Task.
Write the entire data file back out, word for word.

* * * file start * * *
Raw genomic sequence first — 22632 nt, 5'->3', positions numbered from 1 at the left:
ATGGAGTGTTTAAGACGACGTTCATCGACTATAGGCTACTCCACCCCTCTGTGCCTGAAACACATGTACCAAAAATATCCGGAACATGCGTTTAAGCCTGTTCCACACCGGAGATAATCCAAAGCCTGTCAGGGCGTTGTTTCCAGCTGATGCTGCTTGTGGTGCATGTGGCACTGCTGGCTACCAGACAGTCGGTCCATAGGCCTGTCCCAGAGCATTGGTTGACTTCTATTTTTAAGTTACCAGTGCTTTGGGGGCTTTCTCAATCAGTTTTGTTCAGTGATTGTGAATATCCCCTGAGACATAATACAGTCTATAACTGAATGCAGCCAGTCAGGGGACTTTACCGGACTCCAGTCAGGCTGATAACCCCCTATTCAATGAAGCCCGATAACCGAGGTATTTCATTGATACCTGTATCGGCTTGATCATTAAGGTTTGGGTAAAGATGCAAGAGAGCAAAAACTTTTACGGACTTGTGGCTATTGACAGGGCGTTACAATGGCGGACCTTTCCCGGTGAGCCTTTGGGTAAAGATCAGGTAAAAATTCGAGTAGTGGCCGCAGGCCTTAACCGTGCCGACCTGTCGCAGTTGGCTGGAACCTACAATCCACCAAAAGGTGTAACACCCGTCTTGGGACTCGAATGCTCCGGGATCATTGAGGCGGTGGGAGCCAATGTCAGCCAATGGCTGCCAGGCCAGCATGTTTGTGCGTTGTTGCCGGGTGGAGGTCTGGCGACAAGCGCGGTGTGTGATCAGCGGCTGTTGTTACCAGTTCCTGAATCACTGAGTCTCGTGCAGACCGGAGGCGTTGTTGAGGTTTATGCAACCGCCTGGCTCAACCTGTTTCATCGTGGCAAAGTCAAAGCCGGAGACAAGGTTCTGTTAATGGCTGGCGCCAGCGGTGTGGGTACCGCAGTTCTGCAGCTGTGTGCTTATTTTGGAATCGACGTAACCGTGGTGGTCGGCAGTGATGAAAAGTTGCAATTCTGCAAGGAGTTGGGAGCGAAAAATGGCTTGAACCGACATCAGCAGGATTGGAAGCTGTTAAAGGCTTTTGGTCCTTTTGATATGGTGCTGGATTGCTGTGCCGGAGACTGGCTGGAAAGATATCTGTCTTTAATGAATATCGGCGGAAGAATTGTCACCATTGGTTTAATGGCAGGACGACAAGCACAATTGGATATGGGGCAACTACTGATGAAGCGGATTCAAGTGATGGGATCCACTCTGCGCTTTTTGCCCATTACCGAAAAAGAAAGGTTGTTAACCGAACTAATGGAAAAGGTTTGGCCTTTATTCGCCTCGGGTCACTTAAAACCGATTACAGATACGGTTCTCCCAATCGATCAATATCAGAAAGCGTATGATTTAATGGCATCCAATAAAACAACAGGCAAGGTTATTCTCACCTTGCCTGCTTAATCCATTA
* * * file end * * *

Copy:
Raw genomic sequence first — 22632 nt, 5'->3', positions numbered from 1 at the left:
ATGGAGTGTTTAAGACGACGTTCATCGACTATAGGCTACTCCACCCCTCTGTGCCTGAAACACATGTACCAAAAATATCCGGAACATGCGTTTAAGCCTGTTCCACACCGGAGATAATCCAAAGCCTGTCAGGGCGTTGTTTCCAGCTGATGCTGCTTGTGGTGCATGTGGCACTGCTGGCTACCAGACAGTCGGTCCATAGGCCTGTCCCAGAGCATTGGTTGACTTCTATTTTTAAGTTACCAGTGCTTTGGGGGCTTTCTCAATCAGTTTTGTTCAGTGATTGTGAATATCCCCTGAGACATAATACAGTCTATAACTGAATGCAGCCAGTCAGGGGACTTTACCGGACTCCAGTCAGGCTGATAACCCCCTATTCAATGAAGCCCGATAACCGAGGTATTTCATTGATACCTGTATCGGCTTGATCATTAAGGTTTGGGTAAAGATGCAAGAGAGCAAAAACTTTTACGGACTTGTGGCTATTGACAGGGCGTTACAATGGCGGACCTTTCCCGGTGAGCCTTTGGGTAAAGATCAGGTAAAAATTCGAGTAGTGGCCGCAGGCCTTAACCGTGCCGACCTGTCGCAGTTGGCTGGAACCTACAATCCACCAAAAGGTGTAACACCCGTCTTGGGACTCGAATGCTCCGGGATCATTGAGGCGGTGGGAGCCAATGTCAGCCAATGGCTGCCAGGCCAGCATGTTTGTGCGTTGTTGCCGGGTGGAGGTCTGGCGACAAGCGCGGTGTGTGATCAGCGGCTGTTGTTACCAGTTCCTGAATCACTGAGTCTCGTGCAGACCGGAGGCGTTGTTGAGGTTTATGCAACCGCCTGGCTCAACCTGTTTCATCGTGGCAAAGTCAAAGCCGGAGACAAGGTTCTGTTAATGGCTGGCGCCAGCGGTGTGGGTACCGCAGTTCTGCAGCTGTGTGCTTATTTTGGAATCGACGTAACCGTGGTGGTCGGCAGTGATGAAAAGTTGCAATTCTGCAAGGAGTTGGGAGCGAAAAATGGCTTGAACCGACATCAGCAGGATTGGAAGCTGTTAAAGGCTTTTGGTCCTTTTGATATGGTGCTGGATTGCTGTGCCGGAGACTGGCTGGAAAGATATCTGTCTTTAATGAATATCGGCGGAAGAATTGTCACCATTGGTTTAATGGCAGGACGACAAGCACAATTGGATATGGGGCAACTACTGATGAAGCGGATTCAAGTGATGGGATCCACTCTGCGCTTTTTGCCCATTACCGAAAAAGAAAGGTTGTTAACCGAACTAATGGAAAAGGTTTGGCCTTTATTCGCCTCGGGTCACTTAAAACCGATTACAGATACGGTTCTCCCAATCGATCAATATCAGAAAGCGTATGATTTAATGGCATCCAATAAAACAACAGGCAAGGTTATTCTCACCTTGCCTGCTTAATCCATTA